‘King of Thieves’ Film Review: Michael Caine Leads a Charming Crew of Retired Gangsters

Caine and a squad of venerable British acting legends take on one last job in this lark of a heist saga

King of Thieves
Saban Films

James Marsh’s heist-caper “King of Thieves” reunites beloved British actors for a story that’s familiar yet still surprising. In a rat pack that includes Michael Caine, Jim Broadbent, Michael Gambon, Tom Courtenay and Ray Winstone, these mild-mannered gents play retired criminals who unite for one last tantalizing score: the chance to steal over £200 million in jewels and money.

Brian (Caine) is the reluctant leader of this grizzly pack, breaking his promise to his late wife to leave his notorious days behind him. But he knows a score too good to pass up, and when timid, but criminally minded whippersnapper Basil (Charlie Cox, Netflix’s “Daredevil”) shows him a way into a high-security vault holding millions worth of goods, Brian rallies his troops for one last show. Basil ingratiates his way into their company as an expert in wiring and as the person who knows everything there is to know about their target.

Their crew is a motley one. Brian may be the brains of the organization, but he’s got a match-in-the-making with his old associate, Terry (Jim Broadbent). Whatever bad blood boiled up in their decades of crime together simmers underneath their conversations, sometimes imperceptibly, but later, it’s unmistakable. The other boys in the band are much funnier spirits, like daredevil Danny (Ray Winstone), fussy John Kenny (Tom Courtenay) and the unkempt Billy the Fish (Michael Gambon), who’s most recognizable by his disheveled hair and constant need for a bathroom.

They are not the crooks they were in their youths. The movie uses flashback sequences from their more violent days in the business. In some shots, we see the worn-color film strips of a group of men in ’70s leisure suits beating up another man. Another flashback goes back to a time where black-and-white film was the standard, showing the men in their younger, more formidable forms. In a nice homage to the careers of those in the cast, “King of Thieves” uses footage of Caine in “The Italian Job,” Courtenay in “Billy Liar,” and Winstone in “Scum” as stand-ins for their characters’ flashback sequences. It’s a fitting tribute to the old guard and their accomplishments.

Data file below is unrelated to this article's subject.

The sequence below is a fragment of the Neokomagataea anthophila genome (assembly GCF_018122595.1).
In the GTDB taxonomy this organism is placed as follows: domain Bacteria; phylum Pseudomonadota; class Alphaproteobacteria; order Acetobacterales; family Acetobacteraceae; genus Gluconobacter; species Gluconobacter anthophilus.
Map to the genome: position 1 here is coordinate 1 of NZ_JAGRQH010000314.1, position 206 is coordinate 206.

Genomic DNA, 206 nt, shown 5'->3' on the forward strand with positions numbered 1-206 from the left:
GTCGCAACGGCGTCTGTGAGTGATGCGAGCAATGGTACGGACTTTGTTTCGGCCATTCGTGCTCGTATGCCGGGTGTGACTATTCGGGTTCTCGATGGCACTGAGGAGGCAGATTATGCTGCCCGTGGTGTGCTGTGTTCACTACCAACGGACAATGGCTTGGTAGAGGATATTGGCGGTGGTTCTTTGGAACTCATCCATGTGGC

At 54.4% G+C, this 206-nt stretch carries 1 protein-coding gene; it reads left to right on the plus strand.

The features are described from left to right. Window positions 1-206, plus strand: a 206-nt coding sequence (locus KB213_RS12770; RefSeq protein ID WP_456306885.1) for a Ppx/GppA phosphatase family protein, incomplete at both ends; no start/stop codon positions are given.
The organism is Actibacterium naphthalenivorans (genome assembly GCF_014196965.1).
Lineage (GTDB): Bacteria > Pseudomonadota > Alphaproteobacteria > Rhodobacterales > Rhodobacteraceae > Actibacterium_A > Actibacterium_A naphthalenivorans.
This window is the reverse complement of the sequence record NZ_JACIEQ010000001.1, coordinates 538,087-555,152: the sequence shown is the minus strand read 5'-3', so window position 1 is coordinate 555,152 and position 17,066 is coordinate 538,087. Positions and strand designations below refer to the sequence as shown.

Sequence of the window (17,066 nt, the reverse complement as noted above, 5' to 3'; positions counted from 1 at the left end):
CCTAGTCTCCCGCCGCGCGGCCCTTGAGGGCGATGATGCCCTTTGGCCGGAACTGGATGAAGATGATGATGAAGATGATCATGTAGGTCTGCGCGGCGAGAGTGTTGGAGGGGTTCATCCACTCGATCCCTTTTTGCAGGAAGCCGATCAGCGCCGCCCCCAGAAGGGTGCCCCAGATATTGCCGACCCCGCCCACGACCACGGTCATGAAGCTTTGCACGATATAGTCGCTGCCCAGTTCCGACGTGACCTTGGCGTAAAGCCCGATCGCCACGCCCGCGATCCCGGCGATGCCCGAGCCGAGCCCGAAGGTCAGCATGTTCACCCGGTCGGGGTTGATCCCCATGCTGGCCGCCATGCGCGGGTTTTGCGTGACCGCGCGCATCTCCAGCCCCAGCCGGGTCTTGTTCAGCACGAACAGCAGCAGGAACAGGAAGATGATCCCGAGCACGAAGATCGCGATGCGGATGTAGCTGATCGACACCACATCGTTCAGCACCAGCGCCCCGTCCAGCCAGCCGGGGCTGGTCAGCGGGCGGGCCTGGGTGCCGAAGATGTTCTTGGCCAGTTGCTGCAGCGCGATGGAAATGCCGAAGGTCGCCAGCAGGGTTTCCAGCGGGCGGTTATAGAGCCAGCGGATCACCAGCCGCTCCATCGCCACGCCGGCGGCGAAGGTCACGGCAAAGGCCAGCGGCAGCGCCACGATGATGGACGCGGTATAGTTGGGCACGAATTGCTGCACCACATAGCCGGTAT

Caine’s character is the movie’s emotional core: At the beginning of the movie, Brian is seen on a date with his wife, who begs him to stay away from any more wrongdoing. She dies not long after, and Brian continues to battle with guilt for putting on the heist and carrying it out. Caine’s performance is mournful in the most reserved way; he demonstrates sadness not by crying but by staring wistfully outside his window at the garden his wife once enjoyed. Yet, around his ne’er do well comrades, he’s tough. He has to be. He’s even brusque with the clueless Basil, an underestimation that will cost everyone in the long run.

The script (by Joe Penhall, “The Road,” (based on a magazine article by Mark Seal) runs in fits and starts, but the camerawork from Danny Cohen (“Brexit”) keeps the mood lively during any lulls. Cohen paints the setting as a slickly grey London after rain. His images’ crisp digital appearance contrasts with the old-fashioned flashback sequences that were either period or made to look that way.

Although most of the cast walks slowly and may take a little longer to rob a high-security vault than when they would have at their prime, “King of Thieves” uses clever editing to bounce around the various characters, whether one is playing lookout or another is breaking the tools he needs to crack the vault. That rhythmic editing (from Jinx Godfrey, “The Theory of Everything,” and Nick Moore, “Burnt”) appears again when the police are on the thieves’ trail, using surveillance video and technology to capture the thieves.

“King of Thieves” feels surprisingly, if somewhat uncharacteristically, pleasant for a crime movie. It’s fun to watch the characters’ egos clash and to feel the suspense build over the mounting evidence against the group. But the thrills are gentle in comparison to the 1960s British heist films they evoke. “King of Thieves” lacks that wild streak of rebellious energy evident in the movies from that era. Although the score is high, the stakes seem low; the group mostly just wants to get back into business for old times’ sake.

Despite the film’s few imperfections, it’s still enjoyable to watch the cast of older actors refuse to age out of a young man’s genre.